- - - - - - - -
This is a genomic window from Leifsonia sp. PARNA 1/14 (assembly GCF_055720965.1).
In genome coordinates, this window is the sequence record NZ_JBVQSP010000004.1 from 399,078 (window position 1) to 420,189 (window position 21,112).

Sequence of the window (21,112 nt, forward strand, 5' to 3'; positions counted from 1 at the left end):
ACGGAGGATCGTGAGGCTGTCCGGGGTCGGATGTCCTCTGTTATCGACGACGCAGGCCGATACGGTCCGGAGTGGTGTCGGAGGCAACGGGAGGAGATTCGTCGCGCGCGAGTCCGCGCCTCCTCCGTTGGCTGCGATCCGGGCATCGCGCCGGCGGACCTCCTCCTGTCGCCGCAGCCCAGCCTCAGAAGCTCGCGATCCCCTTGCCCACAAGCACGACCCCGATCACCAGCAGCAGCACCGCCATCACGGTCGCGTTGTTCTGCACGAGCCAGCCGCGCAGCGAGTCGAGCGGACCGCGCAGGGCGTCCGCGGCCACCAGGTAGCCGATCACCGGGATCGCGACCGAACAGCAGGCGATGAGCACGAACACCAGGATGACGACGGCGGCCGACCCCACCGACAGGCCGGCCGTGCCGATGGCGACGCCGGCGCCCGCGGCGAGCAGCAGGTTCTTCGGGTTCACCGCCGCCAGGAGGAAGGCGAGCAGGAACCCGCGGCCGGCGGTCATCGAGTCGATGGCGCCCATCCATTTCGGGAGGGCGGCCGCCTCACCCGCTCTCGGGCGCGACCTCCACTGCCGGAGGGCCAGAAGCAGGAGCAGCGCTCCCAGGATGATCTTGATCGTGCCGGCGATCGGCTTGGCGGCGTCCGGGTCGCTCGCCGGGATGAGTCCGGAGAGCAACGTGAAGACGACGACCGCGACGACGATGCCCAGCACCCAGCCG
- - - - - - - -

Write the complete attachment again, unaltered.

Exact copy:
This is a genomic window from Leifsonia sp. PARNA 1/14 (assembly GCF_055720965.1).
In genome coordinates, this window is the sequence record NZ_JBVQSP010000004.1 from 399,078 (window position 1) to 420,189 (window position 21,112).

Sequence of the window (21,112 nt, forward strand, 5' to 3'; positions counted from 1 at the left end):
ACGGAGGATCGTGAGGCTGTCCGGGGTCGGATGTCCTCTGTTATCGACGACGCAGGCCGATACGGTCCGGAGTGGTGTCGGAGGCAACGGGAGGAGATTCGTCGCGCGCGAGTCCGCGCCTCCTCCGTTGGCTGCGATCCGGGCATCGCGCCGGCGGACCTCCTCCTGTCGCCGCAGCCCAGCCTCAGAAGCTCGCGATCCCCTTGCCCACAAGCACGACCCCGATCACCAGCAGCAGCACCGCCATCACGGTCGCGTTGTTCTGCACGAGCCAGCCGCGCAGCGAGTCGAGCGGACCGCGCAGGGCGTCCGCGGCCACCAGGTAGCCGATCACCGGGATCGCGACCGAACAGCAGGCGATGAGCACGAACACCAGGATGACGACGGCGGCCGACCCCACCGACAGGCCGGCCGTGCCGATGGCGACGCCGGCGCCCGCGGCGAGCAGCAGGTTCTTCGGGTTCACCGCCGCCAGGAGGAAGGCGAGCAGGAACCCGCGGCCGGCGGTCATCGAGTCGATGGCGCCCATCCATTTCGGGAGGGCGGCCGCCTCACCCGCTCTCGGGCGCGACCTCCACTGCCGGAGGGCCAGAAGCAGGAGCAGCGCTCCCAGGATGATCTTGATCGTGCCGGCGATCGGCTTGGCGGCGTCCGGGTCGCTCGCCGGGATGAGTCCGGAGAGCAACGTGAAGACGACGACCGCGACGACGATGCCCAGCACCCAGCCG